The Language of Technical Communication book has been released

The Language of Technical Communication book is a collaborative effort with fifty-two contributors defining the terms that form the core of technical communication as it is practiced today. Cherryleaf’s Ellis Pratt was one of the contributors.

Each contributed term has a concise definition, an importance statement, and an essay that describes why technical communicators need to know that term.

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Microsoft launches its new documentation site, and it’s very good

Microsoft has announced the preview release of its documentation service, https://docs.microsoft.com, which currently provides content for its Enterprise Mobility products.

“We interviewed and surveyed hundreds of developers and IT Pros and sifted through your website feedback over the years on UserVoice. It was clear we needed to make a change and create a modern web experience for content…For years customers have told us to go beyond walls of text with feature-level content and help them implement solutions to their business problems.” (source)

The key features are:

  • Improved readability
    • “To improve content readability, we changed the site to have a set content width.”
    • “We’ve also increased the font size for the left navigation and the text itself.”
  • Including an estimated reading time
  • Adding a publication date
  • Improved navigation
    • It is now based around sections on evaluating, getting started, planning, deploying, managing and troubleshooting
  • Shortened article length per page
  • Responsive Web Design
  • Community contributions
    • “Every article has an Edit button that takes you to the source Markdown file in GitHub, where you can easily submit a pull request to fix or improve content.”
  • Feedback mechanisms
    • To provide comments and annotations on all of the articles
  • Friendly URLs
  • Website theming
    • You can change between a light and dark theme

Wow – this matches closely with the topics we cover in our Advanced technical writing & new trends in technical communication training course, where we look at the changes made by other organisations.

Although it doesn’t mention it in its announcement, Microsoft has also made changes to the style of its topic headings and content. There’s frequent use of words and phrases such as “protect”, “discover” and “understand and explore”.

We’ve yet to look at the site in detail, but initial impressions are very positive.

What do you think?

The Internet of Things – creating a user guide for a fridge door

The Internet of Things (IoT) is, according to Wikipedia, the network of physical objects – devices, vehicles, buildings and other items – embedded with electronics, software, sensors, and network connectivity that enables these objects to collect and exchange data. The popular example is the concept of a smart fridge that could warn you when it was out of milk.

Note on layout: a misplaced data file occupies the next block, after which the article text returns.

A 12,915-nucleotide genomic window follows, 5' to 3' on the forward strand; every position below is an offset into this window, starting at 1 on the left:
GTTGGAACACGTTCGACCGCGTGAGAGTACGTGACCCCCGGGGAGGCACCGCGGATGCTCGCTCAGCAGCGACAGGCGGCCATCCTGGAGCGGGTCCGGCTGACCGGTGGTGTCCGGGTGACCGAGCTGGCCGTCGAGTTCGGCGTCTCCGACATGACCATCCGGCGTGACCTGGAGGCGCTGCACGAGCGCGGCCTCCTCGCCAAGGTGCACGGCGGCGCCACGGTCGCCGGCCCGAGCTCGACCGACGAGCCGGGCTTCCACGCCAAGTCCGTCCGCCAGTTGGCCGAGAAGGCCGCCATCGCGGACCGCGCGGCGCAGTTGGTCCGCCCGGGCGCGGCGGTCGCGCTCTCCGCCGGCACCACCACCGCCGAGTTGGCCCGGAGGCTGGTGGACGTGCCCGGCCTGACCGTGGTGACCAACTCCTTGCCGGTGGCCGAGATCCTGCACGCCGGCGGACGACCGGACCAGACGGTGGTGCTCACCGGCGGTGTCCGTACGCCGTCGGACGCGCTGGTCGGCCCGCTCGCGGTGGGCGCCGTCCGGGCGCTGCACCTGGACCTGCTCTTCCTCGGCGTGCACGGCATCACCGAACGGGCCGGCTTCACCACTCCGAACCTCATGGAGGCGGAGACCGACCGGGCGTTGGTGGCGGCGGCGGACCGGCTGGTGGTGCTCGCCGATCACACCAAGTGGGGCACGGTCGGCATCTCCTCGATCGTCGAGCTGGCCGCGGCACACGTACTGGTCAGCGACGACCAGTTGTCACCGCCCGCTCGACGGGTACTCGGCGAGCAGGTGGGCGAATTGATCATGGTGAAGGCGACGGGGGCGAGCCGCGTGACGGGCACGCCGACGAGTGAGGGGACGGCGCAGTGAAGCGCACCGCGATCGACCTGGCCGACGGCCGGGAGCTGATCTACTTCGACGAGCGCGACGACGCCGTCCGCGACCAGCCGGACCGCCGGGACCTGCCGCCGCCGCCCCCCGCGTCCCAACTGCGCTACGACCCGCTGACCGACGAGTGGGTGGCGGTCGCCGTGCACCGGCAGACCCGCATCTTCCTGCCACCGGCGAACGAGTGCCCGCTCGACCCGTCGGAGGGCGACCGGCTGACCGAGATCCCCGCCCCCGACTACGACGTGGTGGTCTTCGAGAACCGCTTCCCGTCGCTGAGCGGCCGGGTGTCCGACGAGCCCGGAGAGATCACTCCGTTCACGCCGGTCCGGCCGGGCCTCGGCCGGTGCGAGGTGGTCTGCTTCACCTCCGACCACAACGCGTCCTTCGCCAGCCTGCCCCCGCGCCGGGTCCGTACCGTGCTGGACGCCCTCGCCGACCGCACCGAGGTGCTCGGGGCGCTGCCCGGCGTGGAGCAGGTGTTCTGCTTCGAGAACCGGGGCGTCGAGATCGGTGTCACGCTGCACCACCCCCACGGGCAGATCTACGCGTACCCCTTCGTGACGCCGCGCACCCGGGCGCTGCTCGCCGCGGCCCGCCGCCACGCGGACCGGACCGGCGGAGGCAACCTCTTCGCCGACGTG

Yesterday, we spotted a tweet mentioning SeeNote, a digital version of the sticky notes people use around the house and office.

This got us wondering if it were possible to create a digital user guide that could be:

  • Stuck on the wall (or the fridge door)
  • Have a screen that was always on
  • Automatically update itself
  • Notify you when there was new information
  • Run without mains power for approximately a month between charges.

The SeeNote is a little too small for that purpose, so could another e-ink device, such as an ebook reader, be configured to work in this way?

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MadWorld 2016 Conference Review – Day One

Last week, I spoke at, and attended, Madworld 2016, the conference hosted by MadCap Software for its users. It’s the most rewarding and enjoyable of all the conferences on technical communication that I attend. Here is a summary of what I saw and heard on the first day.

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Perfecting collaborative authoring for online Help

Yesterday, I wrote:

“There are some activities that seem like they always could be improved. One is creating an authoring environment where professional technical communicators and other staff can work together.”

Writing online Help is different from writing some other types of content, in that it involves topic-based authoring. Content is stored in modular, re-usable and flexible chunks of information. By moving away from a page-centric, document model, you’re able to organise and present published information in many different ways. However, it’s a different approach to what many non-professional Technical Authors are used to. Unfamiliarity with this content model, as well as the tools, can make collaboration difficult.

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The return of Clippy?